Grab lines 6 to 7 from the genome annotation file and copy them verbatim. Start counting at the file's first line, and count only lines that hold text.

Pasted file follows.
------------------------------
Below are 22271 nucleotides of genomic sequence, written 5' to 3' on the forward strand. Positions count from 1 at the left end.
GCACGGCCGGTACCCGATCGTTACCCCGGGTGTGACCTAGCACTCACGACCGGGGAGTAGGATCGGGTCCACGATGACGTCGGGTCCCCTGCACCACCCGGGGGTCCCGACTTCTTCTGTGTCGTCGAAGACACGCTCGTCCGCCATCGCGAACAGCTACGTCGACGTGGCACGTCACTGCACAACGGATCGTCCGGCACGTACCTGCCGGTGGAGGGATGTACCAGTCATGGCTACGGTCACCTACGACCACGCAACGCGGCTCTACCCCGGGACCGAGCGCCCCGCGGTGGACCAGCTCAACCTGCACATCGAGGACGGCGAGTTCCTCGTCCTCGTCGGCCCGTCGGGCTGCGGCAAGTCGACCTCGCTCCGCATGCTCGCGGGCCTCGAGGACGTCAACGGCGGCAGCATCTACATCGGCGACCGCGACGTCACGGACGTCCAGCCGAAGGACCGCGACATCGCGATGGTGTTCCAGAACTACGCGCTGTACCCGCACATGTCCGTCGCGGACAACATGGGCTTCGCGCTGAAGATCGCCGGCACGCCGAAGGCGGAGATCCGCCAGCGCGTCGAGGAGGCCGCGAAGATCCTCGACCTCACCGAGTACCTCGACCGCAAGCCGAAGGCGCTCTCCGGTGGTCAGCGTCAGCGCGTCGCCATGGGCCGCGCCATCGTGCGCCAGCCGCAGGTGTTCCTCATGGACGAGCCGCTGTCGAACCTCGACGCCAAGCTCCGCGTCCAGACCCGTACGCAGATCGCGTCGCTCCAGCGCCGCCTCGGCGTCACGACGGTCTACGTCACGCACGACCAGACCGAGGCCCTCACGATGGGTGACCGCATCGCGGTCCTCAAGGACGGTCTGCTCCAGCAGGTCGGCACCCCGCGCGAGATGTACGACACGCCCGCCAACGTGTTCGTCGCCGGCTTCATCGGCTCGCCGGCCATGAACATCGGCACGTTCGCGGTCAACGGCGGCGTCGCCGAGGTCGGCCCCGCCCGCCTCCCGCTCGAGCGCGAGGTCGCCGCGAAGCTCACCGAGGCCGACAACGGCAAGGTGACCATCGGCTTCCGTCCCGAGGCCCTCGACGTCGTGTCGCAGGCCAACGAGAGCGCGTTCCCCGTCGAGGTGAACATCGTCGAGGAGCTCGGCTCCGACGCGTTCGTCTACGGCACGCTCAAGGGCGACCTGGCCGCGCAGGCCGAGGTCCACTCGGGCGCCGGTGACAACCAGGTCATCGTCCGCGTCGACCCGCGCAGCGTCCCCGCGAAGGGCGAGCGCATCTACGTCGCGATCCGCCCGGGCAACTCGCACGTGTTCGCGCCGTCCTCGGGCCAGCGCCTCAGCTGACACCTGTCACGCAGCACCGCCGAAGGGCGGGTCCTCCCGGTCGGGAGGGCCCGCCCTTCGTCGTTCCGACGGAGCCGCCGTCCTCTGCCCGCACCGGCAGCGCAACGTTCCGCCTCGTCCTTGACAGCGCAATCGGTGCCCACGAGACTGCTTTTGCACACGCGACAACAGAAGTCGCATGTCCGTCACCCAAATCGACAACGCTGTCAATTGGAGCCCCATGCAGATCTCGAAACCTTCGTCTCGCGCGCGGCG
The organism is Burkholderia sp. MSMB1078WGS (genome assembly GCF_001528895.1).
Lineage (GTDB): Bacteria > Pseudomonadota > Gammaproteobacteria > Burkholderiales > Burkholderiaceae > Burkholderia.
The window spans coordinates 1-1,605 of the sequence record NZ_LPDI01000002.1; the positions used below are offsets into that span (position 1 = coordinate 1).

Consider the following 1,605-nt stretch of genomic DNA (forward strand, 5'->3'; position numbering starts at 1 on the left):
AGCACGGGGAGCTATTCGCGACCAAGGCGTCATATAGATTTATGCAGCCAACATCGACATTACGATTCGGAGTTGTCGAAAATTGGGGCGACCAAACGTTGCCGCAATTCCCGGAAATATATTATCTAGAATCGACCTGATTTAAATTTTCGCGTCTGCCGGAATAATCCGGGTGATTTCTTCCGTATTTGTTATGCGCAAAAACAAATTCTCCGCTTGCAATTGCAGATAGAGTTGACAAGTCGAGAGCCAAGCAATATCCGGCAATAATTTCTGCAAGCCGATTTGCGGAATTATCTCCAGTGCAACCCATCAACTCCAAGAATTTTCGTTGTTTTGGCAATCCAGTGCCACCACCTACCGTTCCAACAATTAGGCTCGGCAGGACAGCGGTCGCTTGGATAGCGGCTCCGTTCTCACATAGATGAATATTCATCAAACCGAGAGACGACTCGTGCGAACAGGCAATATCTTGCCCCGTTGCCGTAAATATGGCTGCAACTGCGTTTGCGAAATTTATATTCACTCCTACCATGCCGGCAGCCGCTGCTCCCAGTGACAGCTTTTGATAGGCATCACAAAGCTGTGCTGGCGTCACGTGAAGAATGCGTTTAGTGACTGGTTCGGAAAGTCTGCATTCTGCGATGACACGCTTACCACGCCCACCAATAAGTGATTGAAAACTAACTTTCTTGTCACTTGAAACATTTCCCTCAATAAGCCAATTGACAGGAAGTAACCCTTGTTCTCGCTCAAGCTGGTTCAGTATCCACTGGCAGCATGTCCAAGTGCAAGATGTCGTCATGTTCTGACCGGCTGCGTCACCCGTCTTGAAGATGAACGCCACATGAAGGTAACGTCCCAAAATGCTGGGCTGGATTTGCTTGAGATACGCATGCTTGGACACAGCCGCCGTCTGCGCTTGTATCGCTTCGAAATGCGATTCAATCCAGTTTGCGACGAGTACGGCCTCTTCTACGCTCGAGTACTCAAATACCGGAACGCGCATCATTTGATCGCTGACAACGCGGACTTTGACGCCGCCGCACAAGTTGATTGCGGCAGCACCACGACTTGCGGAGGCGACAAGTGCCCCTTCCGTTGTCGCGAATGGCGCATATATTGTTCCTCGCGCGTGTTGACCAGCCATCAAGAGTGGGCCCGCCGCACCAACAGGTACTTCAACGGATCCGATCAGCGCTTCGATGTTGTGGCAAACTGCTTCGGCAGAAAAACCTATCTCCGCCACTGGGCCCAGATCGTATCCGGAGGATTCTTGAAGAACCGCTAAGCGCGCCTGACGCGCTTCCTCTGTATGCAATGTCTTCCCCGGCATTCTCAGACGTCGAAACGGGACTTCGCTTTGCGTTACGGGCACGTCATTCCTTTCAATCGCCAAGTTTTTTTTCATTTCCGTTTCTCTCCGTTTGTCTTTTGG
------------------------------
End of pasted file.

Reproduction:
Consider the following 1,605-nt stretch of genomic DNA (forward strand, 5'->3'; position numbering starts at 1 on the left):
AGCACGGGGAGCTATTCGCGACCAAGGCGTCATATAGATTTATGCAGCCAACATCGACATTACGATTCGGAGTTGTCGAAAATTGGGGCGACCAAACGTTGCCGCAATTCCCGGAAATATATTATCTAGAATCGACCTGATTTAAATTTTCGCGTCTGCCGGAATAATCCGGGTGATTTCTTCCGTATTTGTTATGCGCAAAAACAAATTCTCCGCTTGCAATTGCAGATAGAGTTGACAAGTCGAGAGCCAAGCAATATCCGGCAATAATTTCTGCAAGCCGATTTGCGGAATTATCTCCAGTGCAACCCATCAACTCCAAGAATTTTCGTTGTTTTGGCAATCCAGTGCCACCACCTACCGTTCCAACAATTAGGCTCGGCAGGACAGCGGTCGCTTGGATAGCGGCTCCGTTCTCACATAGATGAATATTCATCAAACCGAGAGACGACTCGTGCGAACAGGCAATATCTTGCCCCGTTGCCGTAAATATGGCTGCAACTGCGTTTGCGAAATTTATATTCACTCCTACCATGCCGGCAGCCGCTGCTCCCAGTGACAGCTTTTGATAGGCATCACAAAGCTGTGCTGGCGTCACGTGAAGAATGCGTTTAGTGACTGGTTCGGAAAGTCTGCATTCTGCGATGACACGCTTACCACGCCCACCAATAAGTGATTGAAAACTAACTTTCTTGTCACTTGAAACATTTCCCTCAATAAGCCAATTGACAGGAAGTAACCCTTGTTCTCGCTCAAGCTGGTTCAGTATCCACTGGCAGCATGTCCAAGTGCAAGATGTCGTCATGTTCTGACCGGCTGCGTCACCCGTCTTGAAGATGAACGCCACATGAAGGTAACGTCCCAAAATGCTGGGCTGGATTTGCTTGAGATACGCATGCTTGGACACAGCCGCCGTCTGCGCTTGTATCGCTTCGAAATGCGATTCAATCCAGTTTGCGACGAGTACGGCCTCTTCTACGCTCGAGTACTCAAATACCGGAACGCGCATCATTTGATCGCTGACAACGCGGACTTTGACGCCGCCGCACAAGTTGATTGCGGCAGCACCACGACTTGCGGAGGCGACAAGTGCCCCTTCCGTTGTCGCGAATGGCGCATATATTGTTCCTCGCGCGTGTTGACCAGCCATCAAGAGTGGGCCCGCCGCACCAACAGGTACTTCAACGGATCCGATCAGCGCTTCGATGTTGTGGCAAACTGCTTCGGCAGAAAAACCTATCTCCGCCACTGGGCCCAGATCGTATCCGGAGGATTCTTGAAGAACCGCTAAGCGCGCCTGACGCGCTTCCTCTGTATGCAATGTCTTCCCCGGCATTCTCAGACGTCGAAACGGGACTTCGCTTTGCGTTACGGGCACGTCATTCCTTTCAATCGCCAAGTTTTTTTTCATTTCCGTTTCTCTCCGTTTGTCTTTTGG